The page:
The picture above is by Cathy Wilcox, who drew it after the first man to set himself on fire, Omid Masoulmali, was reported. He died in hospital, later. The reference to drowning comes from the Government’s line that they were, in fact, being humane by keeping these people imprisoned to stop deaths at sea. There are, you see, evil people smugglers. They take advantage of refugees in all kinds of way. Even those economic ones that aren’t really refugees, you see.
You might find it strange that a First World Country like Australia would be held at ransom by an ill defined force of people smugglers, using old, leaking boats to help people flee terrible situations. You might think that such a country would not be cowed into acts that contravene the human rights of individuals, but clearly, you would be wrong.
But why is it done? Why, election after election, is it done?
The answer is simple: because refugees have no voice.
Without a voice, you cannot be defined. Without a voice, you can’t give humanity to your experiences. Without a voice, you can be anything that a 70% Murdoch controlled print media wants you to be. Without a voice, you can be shunted and abused, and you can fill whatever scared, poorly education hole that generates fear in the population. Without a voice, you can be used to hide a lack of vision, economic discipline, and unpopular measures such as cutting health care, schools, and ignoring the environment.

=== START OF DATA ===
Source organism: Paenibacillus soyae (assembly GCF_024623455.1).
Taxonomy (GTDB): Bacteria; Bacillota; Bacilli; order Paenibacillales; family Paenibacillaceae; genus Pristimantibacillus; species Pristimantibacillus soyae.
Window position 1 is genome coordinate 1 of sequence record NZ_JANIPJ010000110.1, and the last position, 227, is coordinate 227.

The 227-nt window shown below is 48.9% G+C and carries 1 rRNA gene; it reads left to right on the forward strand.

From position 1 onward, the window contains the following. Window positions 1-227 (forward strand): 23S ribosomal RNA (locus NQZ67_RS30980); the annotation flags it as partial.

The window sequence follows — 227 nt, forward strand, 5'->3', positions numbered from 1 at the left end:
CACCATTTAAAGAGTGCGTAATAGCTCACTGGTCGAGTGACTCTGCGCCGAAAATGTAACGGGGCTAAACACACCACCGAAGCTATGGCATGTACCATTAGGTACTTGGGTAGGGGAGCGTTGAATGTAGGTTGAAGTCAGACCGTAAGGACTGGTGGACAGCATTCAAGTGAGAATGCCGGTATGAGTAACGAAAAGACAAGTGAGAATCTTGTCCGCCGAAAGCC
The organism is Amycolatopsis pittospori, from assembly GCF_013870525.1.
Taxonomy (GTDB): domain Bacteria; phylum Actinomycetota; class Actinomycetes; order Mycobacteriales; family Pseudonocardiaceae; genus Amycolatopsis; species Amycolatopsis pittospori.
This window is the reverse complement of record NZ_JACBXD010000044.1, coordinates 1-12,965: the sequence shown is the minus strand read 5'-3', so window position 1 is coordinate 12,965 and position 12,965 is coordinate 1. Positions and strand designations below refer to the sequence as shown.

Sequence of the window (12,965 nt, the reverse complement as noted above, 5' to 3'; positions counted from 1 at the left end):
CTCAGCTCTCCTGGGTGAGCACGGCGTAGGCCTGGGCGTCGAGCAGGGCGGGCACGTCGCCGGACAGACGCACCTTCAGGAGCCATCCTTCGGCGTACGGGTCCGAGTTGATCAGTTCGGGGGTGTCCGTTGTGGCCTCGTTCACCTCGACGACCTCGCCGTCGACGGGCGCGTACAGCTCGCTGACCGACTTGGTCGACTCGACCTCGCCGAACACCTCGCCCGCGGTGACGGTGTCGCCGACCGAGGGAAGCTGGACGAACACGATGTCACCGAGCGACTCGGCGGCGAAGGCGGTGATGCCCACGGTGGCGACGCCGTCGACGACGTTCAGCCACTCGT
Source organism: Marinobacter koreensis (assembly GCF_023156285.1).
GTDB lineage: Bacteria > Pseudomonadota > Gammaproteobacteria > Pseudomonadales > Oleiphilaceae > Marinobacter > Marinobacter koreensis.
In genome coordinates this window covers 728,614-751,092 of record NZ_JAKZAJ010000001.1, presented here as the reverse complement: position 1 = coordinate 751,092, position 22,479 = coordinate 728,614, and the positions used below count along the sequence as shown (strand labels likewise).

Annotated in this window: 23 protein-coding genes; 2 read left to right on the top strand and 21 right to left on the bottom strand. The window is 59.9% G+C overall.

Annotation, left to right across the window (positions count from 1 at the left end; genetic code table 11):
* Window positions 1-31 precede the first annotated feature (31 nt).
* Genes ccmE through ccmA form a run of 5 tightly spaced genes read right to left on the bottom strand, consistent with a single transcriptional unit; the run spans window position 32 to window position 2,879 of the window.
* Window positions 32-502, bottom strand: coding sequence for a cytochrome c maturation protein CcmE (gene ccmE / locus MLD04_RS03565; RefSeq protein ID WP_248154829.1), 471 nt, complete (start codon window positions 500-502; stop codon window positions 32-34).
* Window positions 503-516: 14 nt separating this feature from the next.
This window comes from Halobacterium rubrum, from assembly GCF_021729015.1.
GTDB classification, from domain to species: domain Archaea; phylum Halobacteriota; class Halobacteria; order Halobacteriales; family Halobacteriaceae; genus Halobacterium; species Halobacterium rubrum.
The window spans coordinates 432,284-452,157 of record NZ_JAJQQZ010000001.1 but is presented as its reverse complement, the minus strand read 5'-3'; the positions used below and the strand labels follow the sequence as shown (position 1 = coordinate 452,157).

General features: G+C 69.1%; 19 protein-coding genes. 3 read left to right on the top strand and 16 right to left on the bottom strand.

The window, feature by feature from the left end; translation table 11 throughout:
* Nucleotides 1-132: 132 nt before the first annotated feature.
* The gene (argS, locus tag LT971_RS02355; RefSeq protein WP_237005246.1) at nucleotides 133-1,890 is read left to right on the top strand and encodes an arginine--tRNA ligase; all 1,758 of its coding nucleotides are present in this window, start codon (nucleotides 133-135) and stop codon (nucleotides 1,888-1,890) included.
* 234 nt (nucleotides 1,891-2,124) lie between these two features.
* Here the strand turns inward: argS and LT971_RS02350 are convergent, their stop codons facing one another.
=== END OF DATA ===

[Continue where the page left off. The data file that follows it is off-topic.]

Without a voice, you are, simply, nothing. Not until someone in power makes you something, regardless of what you truly are.
This was shown last week, in a different context, when Duncan Storrar, a poor, working class white man with a history of mental illness, and a lack of education, asked a question of the Assistant Treasurer, Kelly O’Dwyer. He asked her why the budget didn’t help him and she, in a failure she brought upon herself, came across as someone who didn’t give a shit about the poor. In the following days, the Murdoch press went to town on Storrar, ripping into his personal life with such gusto that you might have thought he was a politician accused of illegal donations, or an Attorney General accused of misusing his power. But no. He was just a part time truck driver with a history of drug use and mental abuse who, with benefits, lived at home with his parents. He was also a guy who asked a simple question on a TV show and ended up on suicide watch. He was just a guy who, until that moment O’Dwyer couldn’t answer his question, had no voice in the Australian landscape.
He was torn down to remind everyone of that.
He was torn down in the same way refugees are framed as villains and are sacrificed so that political parties of the day can use racism to get themselves elected.